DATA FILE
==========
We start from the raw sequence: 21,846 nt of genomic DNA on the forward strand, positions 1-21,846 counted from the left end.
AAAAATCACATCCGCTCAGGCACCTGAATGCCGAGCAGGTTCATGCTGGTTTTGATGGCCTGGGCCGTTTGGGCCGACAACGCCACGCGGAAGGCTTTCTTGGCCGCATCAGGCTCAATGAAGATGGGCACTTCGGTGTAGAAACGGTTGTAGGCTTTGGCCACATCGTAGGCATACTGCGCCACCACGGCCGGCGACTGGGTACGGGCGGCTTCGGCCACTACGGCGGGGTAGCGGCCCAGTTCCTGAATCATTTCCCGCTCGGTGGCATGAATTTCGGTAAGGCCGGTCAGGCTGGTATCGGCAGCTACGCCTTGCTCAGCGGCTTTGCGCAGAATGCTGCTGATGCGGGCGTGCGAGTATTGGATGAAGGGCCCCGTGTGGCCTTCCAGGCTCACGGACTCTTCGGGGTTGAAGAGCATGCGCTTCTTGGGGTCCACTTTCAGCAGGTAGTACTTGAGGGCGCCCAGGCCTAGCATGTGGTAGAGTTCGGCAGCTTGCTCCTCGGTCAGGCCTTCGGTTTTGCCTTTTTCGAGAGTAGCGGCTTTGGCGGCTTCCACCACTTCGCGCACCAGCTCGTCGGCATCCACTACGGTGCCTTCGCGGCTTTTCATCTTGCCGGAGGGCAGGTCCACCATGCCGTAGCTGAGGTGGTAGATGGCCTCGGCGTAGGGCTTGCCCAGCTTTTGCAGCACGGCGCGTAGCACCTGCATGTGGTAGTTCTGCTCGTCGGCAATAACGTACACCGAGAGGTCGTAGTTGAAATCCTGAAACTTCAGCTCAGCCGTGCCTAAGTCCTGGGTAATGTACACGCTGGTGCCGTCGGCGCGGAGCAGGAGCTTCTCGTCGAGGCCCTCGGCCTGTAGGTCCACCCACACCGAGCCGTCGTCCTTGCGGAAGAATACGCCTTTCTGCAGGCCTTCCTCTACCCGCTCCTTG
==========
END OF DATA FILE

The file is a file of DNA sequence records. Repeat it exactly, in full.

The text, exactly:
We start from the raw sequence: 21,846 nt of genomic DNA on the forward strand, positions 1-21,846 counted from the left end.
AAAAATCACATCCGCTCAGGCACCTGAATGCCGAGCAGGTTCATGCTGGTTTTGATGGCCTGGGCCGTTTGGGCCGACAACGCCACGCGGAAGGCTTTCTTGGCCGCATCAGGCTCAATGAAGATGGGCACTTCGGTGTAGAAACGGTTGTAGGCTTTGGCCACATCGTAGGCATACTGCGCCACCACGGCCGGCGACTGGGTACGGGCGGCTTCGGCCACTACGGCGGGGTAGCGGCCCAGTTCCTGAATCATTTCCCGCTCGGTGGCATGAATTTCGGTAAGGCCGGTCAGGCTGGTATCGGCAGCTACGCCTTGCTCAGCGGCTTTGCGCAGAATGCTGCTGATGCGGGCGTGCGAGTATTGGATGAAGGGCCCCGTGTGGCCTTCCAGGCTCACGGACTCTTCGGGGTTGAAGAGCATGCGCTTCTTGGGGTCCACTTTCAGCAGGTAGTACTTGAGGGCGCCCAGGCCTAGCATGTGGTAGAGTTCGGCAGCTTGCTCCTCGGTCAGGCCTTCGGTTTTGCCTTTTTCGAGAGTAGCGGCTTTGGCGGCTTCCACCACTTCGCGCACCAGCTCGTCGGCATCCACTACGGTGCCTTCGCGGCTTTTCATCTTGCCGGAGGGCAGGTCCACCATGCCGTAGCTGAGGTGGTAGATGGCCTCGGCGTAGGGCTTGCCCAGCTTTTGCAGCACGGCGCGTAGCACCTGCATGTGGTAGTTCTGCTCGTCGGCAATAACGTACACCGAGAGGTCGTAGTTGAAATCCTGAAACTTCAGCTCAGCCGTGCCTAAGTCCTGGGTAATGTACACGCTGGTGCCGTCGGCGCGGAGCAGGAGCTTCTCGTCGAGGCCCTCGGCCTGTAGGTCCACCCACACCGAGCCGTCGTCCTTGCGGAAGAATACGCCTTTCTGCAGGCCTTCCTCTACCCGCTCCTTG